https://www.facebook.com/BreakingNewGrounds/photos/rpp.155145914550349/1946230498775206/?type=3&theater

The Portsmouth coffeehouse Breaking New Grounds is closing its doors after January 3.

On Friday, owner Matt Govoni announced on Facebook that he and his wife were selling the coffeehouse 25 years after they moved to Portsmouth to start it.

The prime Market Square spot will soon be under the ownership of Salem-based Tuscan Brands, which plans to turn it into an Italian cafe and market.

More than 600 customers - and counting - have responded to Govoni's post, remembering everything from the German Butter Cake to falling in love over coffee.

City of Portsmouth

A former Portsmouth police commissioner is facing felony charges for her role in an August shooting.

Brenna Cavanaugh, who spent four years on the commission before stepping down last year, was indicted by a grand jury for attempted first degree assault and criminal mischief.  

Annie Ropeik / NHPR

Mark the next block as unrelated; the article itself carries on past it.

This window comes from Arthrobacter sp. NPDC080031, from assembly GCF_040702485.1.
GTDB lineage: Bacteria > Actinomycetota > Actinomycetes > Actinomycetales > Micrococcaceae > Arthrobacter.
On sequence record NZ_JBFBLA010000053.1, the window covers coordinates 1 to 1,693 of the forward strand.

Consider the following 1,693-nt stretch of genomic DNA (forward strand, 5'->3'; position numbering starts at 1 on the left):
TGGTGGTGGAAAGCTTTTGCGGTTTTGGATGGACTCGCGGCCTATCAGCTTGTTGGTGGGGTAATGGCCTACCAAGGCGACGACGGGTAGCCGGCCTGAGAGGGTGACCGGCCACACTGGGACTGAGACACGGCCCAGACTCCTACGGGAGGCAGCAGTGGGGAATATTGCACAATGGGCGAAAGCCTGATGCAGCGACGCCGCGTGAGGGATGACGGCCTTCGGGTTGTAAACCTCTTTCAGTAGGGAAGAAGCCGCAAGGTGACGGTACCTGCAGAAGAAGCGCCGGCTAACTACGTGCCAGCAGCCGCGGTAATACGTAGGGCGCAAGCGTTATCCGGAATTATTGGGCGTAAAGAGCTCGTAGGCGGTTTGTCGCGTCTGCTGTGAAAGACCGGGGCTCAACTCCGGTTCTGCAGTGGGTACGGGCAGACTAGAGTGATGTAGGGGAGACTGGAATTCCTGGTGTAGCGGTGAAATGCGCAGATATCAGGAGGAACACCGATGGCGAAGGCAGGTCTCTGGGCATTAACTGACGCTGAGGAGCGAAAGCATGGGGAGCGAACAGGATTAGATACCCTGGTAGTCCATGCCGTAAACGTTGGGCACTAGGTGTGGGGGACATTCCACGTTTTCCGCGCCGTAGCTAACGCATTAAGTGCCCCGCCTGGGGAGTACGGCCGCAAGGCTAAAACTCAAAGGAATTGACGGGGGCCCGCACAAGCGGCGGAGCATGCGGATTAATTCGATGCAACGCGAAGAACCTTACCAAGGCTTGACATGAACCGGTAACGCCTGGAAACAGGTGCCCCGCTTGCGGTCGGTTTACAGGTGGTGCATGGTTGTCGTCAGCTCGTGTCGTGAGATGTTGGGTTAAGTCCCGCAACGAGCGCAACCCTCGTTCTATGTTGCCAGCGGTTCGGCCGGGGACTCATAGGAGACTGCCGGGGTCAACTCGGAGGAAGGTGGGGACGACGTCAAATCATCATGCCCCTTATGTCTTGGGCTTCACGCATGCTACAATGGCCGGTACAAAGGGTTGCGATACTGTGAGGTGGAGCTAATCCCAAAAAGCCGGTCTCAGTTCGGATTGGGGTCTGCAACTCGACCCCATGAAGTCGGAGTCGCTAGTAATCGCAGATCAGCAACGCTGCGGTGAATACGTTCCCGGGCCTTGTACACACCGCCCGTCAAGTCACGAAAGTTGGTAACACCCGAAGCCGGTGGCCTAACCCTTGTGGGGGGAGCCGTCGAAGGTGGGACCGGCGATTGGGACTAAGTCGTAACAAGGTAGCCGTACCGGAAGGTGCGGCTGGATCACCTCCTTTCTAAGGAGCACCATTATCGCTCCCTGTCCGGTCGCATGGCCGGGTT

A controversial conference in Portsmouth Friday focused on economic solutions to climate change – while questioning some mainstream scientific views. 

The Portsmouth Conference was the first put on by Citizens Count, a nonpartisan voter education nonprofit.

Its founder is prominent New Hampshire businessman Paul Montrone, who sat in on the conference at a hotel in Portsmouth.

Photo: West Midlands Police/cc/flickr

The Portsmouth Police Commission is putting together a group to study whether the city police department should start using body cameras or patrol car cameras.

The group will look at the cameras' costs and how other New England communities use them, either for trainings or in court.

Jim Splaine is a Portsmouth police commissioner, and he proposed this review group last month.  He says, getting body cameras might just be a matter of time.